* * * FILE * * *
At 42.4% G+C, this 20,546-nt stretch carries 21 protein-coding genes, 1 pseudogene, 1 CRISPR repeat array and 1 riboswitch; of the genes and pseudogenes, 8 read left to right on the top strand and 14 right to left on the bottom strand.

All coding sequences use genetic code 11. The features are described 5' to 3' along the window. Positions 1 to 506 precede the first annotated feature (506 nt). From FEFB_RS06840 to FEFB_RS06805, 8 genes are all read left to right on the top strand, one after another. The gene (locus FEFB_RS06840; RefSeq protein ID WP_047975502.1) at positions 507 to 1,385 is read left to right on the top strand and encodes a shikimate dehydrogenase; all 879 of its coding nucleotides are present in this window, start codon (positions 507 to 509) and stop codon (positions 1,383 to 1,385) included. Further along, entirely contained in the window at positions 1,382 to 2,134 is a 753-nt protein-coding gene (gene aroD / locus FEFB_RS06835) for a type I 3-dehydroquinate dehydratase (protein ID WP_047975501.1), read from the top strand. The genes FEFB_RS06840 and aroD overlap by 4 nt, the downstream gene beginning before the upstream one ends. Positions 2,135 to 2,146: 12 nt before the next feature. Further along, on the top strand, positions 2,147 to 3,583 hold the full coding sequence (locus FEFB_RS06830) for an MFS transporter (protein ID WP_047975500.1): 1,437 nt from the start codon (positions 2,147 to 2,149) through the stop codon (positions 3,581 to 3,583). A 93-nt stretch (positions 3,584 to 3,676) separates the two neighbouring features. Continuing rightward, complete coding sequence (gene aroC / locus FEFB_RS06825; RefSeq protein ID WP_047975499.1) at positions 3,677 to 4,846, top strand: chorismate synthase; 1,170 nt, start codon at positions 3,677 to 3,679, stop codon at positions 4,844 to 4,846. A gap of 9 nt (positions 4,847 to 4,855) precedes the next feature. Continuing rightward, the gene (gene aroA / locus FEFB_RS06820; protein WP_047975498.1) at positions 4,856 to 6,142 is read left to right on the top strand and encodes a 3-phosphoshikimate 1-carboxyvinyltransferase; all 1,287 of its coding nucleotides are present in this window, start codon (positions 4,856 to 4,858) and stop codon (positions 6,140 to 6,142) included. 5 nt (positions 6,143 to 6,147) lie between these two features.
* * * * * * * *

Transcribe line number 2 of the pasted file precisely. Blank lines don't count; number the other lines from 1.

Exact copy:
All coding sequences use genetic code 11. The features are described 5' to 3' along the window. Positions 1 to 506 precede the first annotated feature (506 nt). From FEFB_RS06840 to FEFB_RS06805, 8 genes are all read left to right on the top strand, one after another. The gene (locus FEFB_RS06840; RefSeq protein ID WP_047975502.1) at positions 507 to 1,385 is read left to right on the top strand and encodes a shikimate dehydrogenase; all 879 of its coding nucleotides are present in this window, start codon (positions 507 to 509) and stop codon (positions 1,383 to 1,385) included. Further along, entirely contained in the window at positions 1,382 to 2,134 is a 753-nt protein-coding gene (gene aroD / locus FEFB_RS06835) for a type I 3-dehydroquinate dehydratase (protein ID WP_047975501.1), read from the top strand. The genes FEFB_RS06840 and aroD overlap by 4 nt, the downstream gene beginning before the upstream one ends. Positions 2,135 to 2,146: 12 nt before the next feature. Further along, on the top strand, positions 2,147 to 3,583 hold the full coding sequence (locus FEFB_RS06830) for an MFS transporter (protein ID WP_047975500.1): 1,437 nt from the start codon (positions 2,147 to 2,149) through the stop codon (positions 3,581 to 3,583). A 93-nt stretch (positions 3,584 to 3,676) separates the two neighbouring features. Continuing rightward, complete coding sequence (gene aroC / locus FEFB_RS06825; RefSeq protein ID WP_047975499.1) at positions 3,677 to 4,846, top strand: chorismate synthase; 1,170 nt, start codon at positions 3,677 to 3,679, stop codon at positions 4,844 to 4,846. A gap of 9 nt (positions 4,847 to 4,855) precedes the next feature. Continuing rightward, the gene (gene aroA / locus FEFB_RS06820; protein WP_047975498.1) at positions 4,856 to 6,142 is read left to right on the top strand and encodes a 3-phosphoshikimate 1-carboxyvinyltransferase; all 1,287 of its coding nucleotides are present in this window, start codon (positions 4,856 to 4,858) and stop codon (positions 6,140 to 6,142) included. 5 nt (positions 6,143 to 6,147) lie between these two features.